Economy of Turkmenistan
Turkmenistan is one of the world's fastest-growing economies. It is largely a desert country with intensive agriculture in irrigated areas, and huge gas and oil resources. In terms of natural gas reserves, it is ranked 4th in the world. Regarding agriculture, the two largest crops are cotton, most of which is produced for export, and wheat, which is domestically consumed. Turkmenistan is among the top ten producers of cotton in the world. From 1998-2005, Turkmenistan suffered from the continued lack of adequate export routes for natural gas and from obligations on extensive short-term external debt. At the same time, however, total exports rose by an average of roughly 15% per year from 2003-08, largely because of higher international oil and gas prices. As in the Soviet era, central planning and state control pervade the system, and the Niyazov government (in power 1991-2006) consistently rejected market reform programs. The state subsidizes a wide variety of commodities and services. Since his election in 2007, President Gurbanguly Berdimuhamedow unified the country's dual currency exchange rate, ordered the redenomination of the manat, reduced state subsidies for gasoline, and initiated development of a special tourism zone (Avaza) on the Caspian Sea. Since 2009, Turkmenistan maintains the fixed exchange rate. As of February 5th 2016, 1 United States Dollar is equivalent to 3.50 Turkmenistan manat.SectorsIndustry
In the post-Soviet era, Turkmenistan's industrial sector has been dominated increasingly by the fuel and cotton processing industries to the detriment of light industry. The construction industry depends mainly on government building projects because construction of private housing is a low priority. Gas
Turkmenistan's major gas deposits were discovered in its central and eastern areas in the 1940s and '50s, and in the 1980s the republic became the second largest producer of gas in the Soviet Union, behind the Russian SFSR. During the Soviet era gas was exported mainly to other Soviet republics, as Turkmenistan steadily increased delivery from about 9.2 million m³ in 1940 to about 234 million m³ in 1960 and about 51 billion m³ in 1975. This export was under centralised control, and most of the export revenue was absorbed into the Soviet central budget. Oil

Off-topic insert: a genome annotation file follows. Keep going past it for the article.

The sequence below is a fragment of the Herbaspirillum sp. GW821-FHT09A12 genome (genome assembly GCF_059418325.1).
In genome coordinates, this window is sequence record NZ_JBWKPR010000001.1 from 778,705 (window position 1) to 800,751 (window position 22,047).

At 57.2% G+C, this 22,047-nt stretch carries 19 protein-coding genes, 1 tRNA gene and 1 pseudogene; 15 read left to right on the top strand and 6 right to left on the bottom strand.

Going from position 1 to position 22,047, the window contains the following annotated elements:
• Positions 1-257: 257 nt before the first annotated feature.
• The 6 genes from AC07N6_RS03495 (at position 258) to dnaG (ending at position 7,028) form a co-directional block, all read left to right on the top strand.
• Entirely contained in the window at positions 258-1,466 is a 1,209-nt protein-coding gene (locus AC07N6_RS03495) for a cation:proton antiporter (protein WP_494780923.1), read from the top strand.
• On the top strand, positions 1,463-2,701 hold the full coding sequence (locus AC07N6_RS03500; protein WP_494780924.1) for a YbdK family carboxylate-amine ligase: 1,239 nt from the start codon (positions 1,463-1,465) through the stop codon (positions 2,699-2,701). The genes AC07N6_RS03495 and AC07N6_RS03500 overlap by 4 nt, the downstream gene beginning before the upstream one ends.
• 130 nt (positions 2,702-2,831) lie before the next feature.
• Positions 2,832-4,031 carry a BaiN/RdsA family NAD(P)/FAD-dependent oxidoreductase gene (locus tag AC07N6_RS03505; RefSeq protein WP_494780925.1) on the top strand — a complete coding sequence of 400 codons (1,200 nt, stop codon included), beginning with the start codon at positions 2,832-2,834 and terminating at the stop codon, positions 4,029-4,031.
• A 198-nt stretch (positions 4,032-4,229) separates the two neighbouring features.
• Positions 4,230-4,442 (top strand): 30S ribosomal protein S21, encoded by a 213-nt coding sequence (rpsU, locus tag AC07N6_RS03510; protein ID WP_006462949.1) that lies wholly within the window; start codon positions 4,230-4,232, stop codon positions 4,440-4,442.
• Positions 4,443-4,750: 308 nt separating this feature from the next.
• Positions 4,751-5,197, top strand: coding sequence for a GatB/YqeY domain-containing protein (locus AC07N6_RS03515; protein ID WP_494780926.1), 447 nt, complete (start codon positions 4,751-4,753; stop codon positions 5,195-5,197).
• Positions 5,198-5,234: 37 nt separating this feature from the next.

As of 2010, Turkmenistan had 202,000 barrels per day oil production. Dragon Oil produced around 50,000 barrels per day. Domestic consumption was about 100,000 barrels per day.Construction Materials
Three cement plants operate in Turkmenistan. These are located near Ashgabat, Balkan and Lebap provinces. Total production in 2013 is estimated to exceed 2 million tonnes. Chemical Industry
Turkmenistan is construction potash plant with annual capacity of 2.8 million tonnes of potash fertilizers. The bulk of them will be exported since the domestic demand in the country does not exceed 10,000 tonnes. The construction of the plant that would produce 640,000 tonnes/year of urea (carbamide) and 400,000 tonnes/year of ammonia is due to be completed by June 2014. By 2016, the country is expected to produce 1m tonnes of urea (carbamide) annually. Agriculture
In the early 2000s, the contribution of Turkmenistan's state-run agriculture sector to gross domestic product increased under close state supervision. Private farmers grow most of Turkmenistan's fruits and vegetables (chiefly tomatoes, watermelons, grapes, and onions), but all production phases of the main cash crops—grain and cotton—remain under state control. In 2006 grain crop failures led to steadily increasing bread lines and reinstatement of a ration system in most regions. At the root of those failures was a culture of falsifying output figures together with poor administration of the sector.
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